Several Supreme Court justices on Monday expressed skepticism over whether those who object to the federal government’s use of warrantless eavesdropping have a right to sue the government.
The federal government vastly expanded its foreign and domestic surveillance capabilities since the Sept. 11, 2001 terrorist attacks, under both former President George W. Bush and President Barack Obama.
As the government once again sought to renew its program, lawyers, journalists and human rights advocates raised the alarm over the drastic growth of the U.S. government’s intelligence apparatus, fearing that the government is violating the Fourth Amendment protection against illegal search and seizures.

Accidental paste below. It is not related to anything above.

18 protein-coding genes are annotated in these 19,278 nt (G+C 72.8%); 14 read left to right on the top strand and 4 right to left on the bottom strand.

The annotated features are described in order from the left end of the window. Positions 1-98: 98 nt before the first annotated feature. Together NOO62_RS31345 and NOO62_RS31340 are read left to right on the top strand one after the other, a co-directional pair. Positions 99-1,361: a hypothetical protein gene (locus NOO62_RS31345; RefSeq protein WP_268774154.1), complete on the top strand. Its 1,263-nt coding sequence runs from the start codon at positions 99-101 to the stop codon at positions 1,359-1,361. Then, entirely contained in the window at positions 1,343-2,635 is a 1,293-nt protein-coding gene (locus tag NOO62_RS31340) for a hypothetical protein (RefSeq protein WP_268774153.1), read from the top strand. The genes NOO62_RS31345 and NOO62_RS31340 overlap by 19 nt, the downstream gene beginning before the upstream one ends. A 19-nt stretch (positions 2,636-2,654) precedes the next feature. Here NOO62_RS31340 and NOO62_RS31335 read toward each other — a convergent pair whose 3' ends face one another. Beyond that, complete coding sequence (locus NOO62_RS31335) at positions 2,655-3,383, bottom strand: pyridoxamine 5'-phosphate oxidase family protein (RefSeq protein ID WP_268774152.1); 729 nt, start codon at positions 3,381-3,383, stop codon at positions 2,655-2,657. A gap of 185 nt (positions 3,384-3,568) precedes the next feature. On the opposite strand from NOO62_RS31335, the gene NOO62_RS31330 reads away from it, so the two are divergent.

Reuters reported Monday that Chief Justice John Roberts, Justice Sonia Sotomayor and Justice Samuel Alito expressed skepticism during oral arguments for the case — Clapper et al v. Amnesty International et al, U.S. Supreme Court, No. 11-1025 — over whether those who object to the warrantless programs could prove that they had endured significant harm, given that the programs are secret.
“Justice Samuel Alito expressed skepticism over Jaffer’s position, saying it could lead to a ‘bizarre’ outcome in which a suspected top terrorist could escape surveillance by hiring American lawyers who can use the statute’s protections,” reported Reuters.
A decision for the case is expected June 2013.
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